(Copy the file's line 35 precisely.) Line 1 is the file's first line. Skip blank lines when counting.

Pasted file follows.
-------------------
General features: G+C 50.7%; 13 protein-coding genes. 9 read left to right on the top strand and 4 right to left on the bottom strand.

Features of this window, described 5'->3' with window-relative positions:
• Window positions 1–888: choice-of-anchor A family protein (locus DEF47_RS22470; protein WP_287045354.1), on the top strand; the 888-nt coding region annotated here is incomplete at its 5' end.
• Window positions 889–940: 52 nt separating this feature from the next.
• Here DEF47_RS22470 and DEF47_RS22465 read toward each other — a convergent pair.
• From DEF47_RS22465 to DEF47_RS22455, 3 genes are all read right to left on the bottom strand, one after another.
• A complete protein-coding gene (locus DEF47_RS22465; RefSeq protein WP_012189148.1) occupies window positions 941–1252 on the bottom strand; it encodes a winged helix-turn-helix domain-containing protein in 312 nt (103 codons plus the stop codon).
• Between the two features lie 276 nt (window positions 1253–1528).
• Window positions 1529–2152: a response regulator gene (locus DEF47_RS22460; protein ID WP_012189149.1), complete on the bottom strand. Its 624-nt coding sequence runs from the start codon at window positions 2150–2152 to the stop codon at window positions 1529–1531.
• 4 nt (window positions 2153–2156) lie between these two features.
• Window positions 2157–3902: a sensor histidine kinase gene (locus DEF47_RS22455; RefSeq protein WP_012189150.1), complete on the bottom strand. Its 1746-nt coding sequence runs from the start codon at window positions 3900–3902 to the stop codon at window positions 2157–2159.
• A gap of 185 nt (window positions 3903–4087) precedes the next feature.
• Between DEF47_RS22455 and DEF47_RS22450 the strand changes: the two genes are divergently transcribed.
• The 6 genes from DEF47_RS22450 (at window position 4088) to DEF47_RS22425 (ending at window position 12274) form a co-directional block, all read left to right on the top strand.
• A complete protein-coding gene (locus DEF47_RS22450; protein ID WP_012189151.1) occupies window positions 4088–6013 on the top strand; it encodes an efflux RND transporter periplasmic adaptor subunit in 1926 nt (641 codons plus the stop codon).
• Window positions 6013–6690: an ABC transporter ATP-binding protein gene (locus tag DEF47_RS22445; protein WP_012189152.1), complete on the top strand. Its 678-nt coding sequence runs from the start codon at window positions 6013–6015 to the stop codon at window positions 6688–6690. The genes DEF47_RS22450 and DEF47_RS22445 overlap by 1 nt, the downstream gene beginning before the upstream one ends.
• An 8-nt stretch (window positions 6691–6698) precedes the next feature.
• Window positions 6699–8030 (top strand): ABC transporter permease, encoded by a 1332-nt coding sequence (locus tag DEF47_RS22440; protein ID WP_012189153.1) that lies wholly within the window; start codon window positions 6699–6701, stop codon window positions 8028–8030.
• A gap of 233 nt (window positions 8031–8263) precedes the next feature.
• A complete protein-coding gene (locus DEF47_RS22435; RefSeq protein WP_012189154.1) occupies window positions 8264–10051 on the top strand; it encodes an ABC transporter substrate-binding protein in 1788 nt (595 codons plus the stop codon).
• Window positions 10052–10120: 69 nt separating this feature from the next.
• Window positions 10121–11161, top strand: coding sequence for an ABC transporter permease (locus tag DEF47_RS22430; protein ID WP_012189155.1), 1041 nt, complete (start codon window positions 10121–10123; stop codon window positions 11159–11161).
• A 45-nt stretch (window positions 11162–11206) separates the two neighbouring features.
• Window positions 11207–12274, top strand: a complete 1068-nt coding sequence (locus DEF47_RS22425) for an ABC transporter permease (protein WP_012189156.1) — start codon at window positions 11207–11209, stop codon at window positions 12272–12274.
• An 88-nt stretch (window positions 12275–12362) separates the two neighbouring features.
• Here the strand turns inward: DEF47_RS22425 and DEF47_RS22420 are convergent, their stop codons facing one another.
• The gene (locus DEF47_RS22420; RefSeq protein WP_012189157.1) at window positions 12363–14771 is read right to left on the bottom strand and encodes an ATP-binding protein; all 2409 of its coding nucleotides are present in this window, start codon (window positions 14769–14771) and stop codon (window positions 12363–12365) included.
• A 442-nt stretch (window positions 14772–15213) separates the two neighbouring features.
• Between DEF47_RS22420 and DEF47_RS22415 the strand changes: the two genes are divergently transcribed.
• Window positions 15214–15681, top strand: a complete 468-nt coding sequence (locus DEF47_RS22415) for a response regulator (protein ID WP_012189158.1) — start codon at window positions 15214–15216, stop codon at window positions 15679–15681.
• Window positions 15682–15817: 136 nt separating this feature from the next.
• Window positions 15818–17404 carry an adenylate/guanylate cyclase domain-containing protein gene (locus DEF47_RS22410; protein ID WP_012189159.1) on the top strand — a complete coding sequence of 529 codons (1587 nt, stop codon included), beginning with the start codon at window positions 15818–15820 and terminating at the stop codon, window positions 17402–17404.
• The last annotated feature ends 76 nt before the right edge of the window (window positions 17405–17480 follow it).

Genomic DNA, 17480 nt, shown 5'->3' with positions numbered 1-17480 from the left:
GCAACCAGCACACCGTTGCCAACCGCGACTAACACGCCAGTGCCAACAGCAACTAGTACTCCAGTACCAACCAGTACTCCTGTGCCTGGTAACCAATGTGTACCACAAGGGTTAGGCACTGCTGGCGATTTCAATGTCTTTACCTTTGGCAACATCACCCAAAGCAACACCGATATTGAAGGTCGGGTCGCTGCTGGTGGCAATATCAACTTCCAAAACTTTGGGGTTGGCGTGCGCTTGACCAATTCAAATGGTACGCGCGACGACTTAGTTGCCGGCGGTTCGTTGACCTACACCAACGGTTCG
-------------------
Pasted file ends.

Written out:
GCAACCAGCACACCGTTGCCAACCGCGACTAACACGCCAGTGCCAACAGCAACTAGTACTCCAGTACCAACCAGTACTCCTGTGCCTGGTAACCAATGTGTACCACAAGGGTTAGGCACTGCTGGCGATTTCAATGTCTTTACCTTTGGCAACATCACCCAAAGCAACACCGATATTGAAGGTCGGGTCGCTGCTGGTGGCAATATCAACTTCCAAAACTTTGGGGTTGGCGTGCGCTTGACCAATTCAAATGGTACGCGCGACGACTTAGTTGCCGGCGGTTCGTTGACCTACACCAACGGTTCG